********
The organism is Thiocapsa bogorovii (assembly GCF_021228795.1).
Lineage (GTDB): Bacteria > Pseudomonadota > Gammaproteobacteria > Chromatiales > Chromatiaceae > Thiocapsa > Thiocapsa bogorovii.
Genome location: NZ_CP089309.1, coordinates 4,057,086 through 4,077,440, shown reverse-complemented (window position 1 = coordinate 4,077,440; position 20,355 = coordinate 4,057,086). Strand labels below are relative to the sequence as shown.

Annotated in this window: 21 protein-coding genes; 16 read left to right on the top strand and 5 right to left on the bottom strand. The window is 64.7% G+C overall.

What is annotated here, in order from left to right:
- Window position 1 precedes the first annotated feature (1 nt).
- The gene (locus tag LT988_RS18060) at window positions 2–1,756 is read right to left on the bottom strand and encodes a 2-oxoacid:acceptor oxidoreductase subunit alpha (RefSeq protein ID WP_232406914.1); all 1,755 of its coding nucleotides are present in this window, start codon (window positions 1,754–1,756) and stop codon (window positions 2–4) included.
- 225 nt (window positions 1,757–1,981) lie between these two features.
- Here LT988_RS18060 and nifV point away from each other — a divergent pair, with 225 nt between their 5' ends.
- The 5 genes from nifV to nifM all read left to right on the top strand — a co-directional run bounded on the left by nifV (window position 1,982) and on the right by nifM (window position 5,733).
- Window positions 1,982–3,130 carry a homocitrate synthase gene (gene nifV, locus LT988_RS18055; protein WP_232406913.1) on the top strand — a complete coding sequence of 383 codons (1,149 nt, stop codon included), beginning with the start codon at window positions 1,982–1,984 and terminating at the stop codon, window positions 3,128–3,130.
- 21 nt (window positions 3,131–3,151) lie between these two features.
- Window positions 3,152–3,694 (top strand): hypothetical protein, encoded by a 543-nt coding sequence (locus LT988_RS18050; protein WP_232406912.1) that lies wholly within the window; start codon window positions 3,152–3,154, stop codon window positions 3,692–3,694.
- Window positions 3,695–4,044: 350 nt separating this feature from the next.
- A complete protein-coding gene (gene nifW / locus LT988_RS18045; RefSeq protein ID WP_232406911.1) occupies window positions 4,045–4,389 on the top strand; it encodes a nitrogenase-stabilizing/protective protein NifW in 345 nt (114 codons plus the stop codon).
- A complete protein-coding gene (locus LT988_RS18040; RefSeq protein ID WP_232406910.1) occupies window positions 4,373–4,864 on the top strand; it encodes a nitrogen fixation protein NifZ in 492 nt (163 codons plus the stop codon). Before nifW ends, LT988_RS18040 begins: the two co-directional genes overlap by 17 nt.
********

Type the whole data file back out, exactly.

The organism is Thiocapsa bogorovii (assembly GCF_021228795.1).
Lineage (GTDB): Bacteria > Pseudomonadota > Gammaproteobacteria > Chromatiales > Chromatiaceae > Thiocapsa > Thiocapsa bogorovii.
Genome location: NZ_CP089309.1, coordinates 4,057,086 through 4,077,440, shown reverse-complemented (window position 1 = coordinate 4,077,440; position 20,355 = coordinate 4,057,086). Strand labels below are relative to the sequence as shown.

Annotated in this window: 21 protein-coding genes; 16 read left to right on the top strand and 5 right to left on the bottom strand. The window is 64.7% G+C overall.

What is annotated here, in order from left to right:
- Window position 1 precedes the first annotated feature (1 nt).
- The gene (locus tag LT988_RS18060) at window positions 2–1,756 is read right to left on the bottom strand and encodes a 2-oxoacid:acceptor oxidoreductase subunit alpha (RefSeq protein ID WP_232406914.1); all 1,755 of its coding nucleotides are present in this window, start codon (window positions 1,754–1,756) and stop codon (window positions 2–4) included.
- 225 nt (window positions 1,757–1,981) lie between these two features.
- Here LT988_RS18060 and nifV point away from each other — a divergent pair, with 225 nt between their 5' ends.
- The 5 genes from nifV to nifM all read left to right on the top strand — a co-directional run bounded on the left by nifV (window position 1,982) and on the right by nifM (window position 5,733).
- Window positions 1,982–3,130 carry a homocitrate synthase gene (gene nifV, locus LT988_RS18055; protein WP_232406913.1) on the top strand — a complete coding sequence of 383 codons (1,149 nt, stop codon included), beginning with the start codon at window positions 1,982–1,984 and terminating at the stop codon, window positions 3,128–3,130.
- 21 nt (window positions 3,131–3,151) lie between these two features.
- Window positions 3,152–3,694 (top strand): hypothetical protein, encoded by a 543-nt coding sequence (locus LT988_RS18050; protein WP_232406912.1) that lies wholly within the window; start codon window positions 3,152–3,154, stop codon window positions 3,692–3,694.
- Window positions 3,695–4,044: 350 nt separating this feature from the next.
- A complete protein-coding gene (gene nifW / locus LT988_RS18045; RefSeq protein ID WP_232406911.1) occupies window positions 4,045–4,389 on the top strand; it encodes a nitrogenase-stabilizing/protective protein NifW in 345 nt (114 codons plus the stop codon).
- A complete protein-coding gene (locus LT988_RS18040; RefSeq protein ID WP_232406910.1) occupies window positions 4,373–4,864 on the top strand; it encodes a nitrogen fixation protein NifZ in 492 nt (163 codons plus the stop codon). Before nifW ends, LT988_RS18040 begins: the two co-directional genes overlap by 17 nt.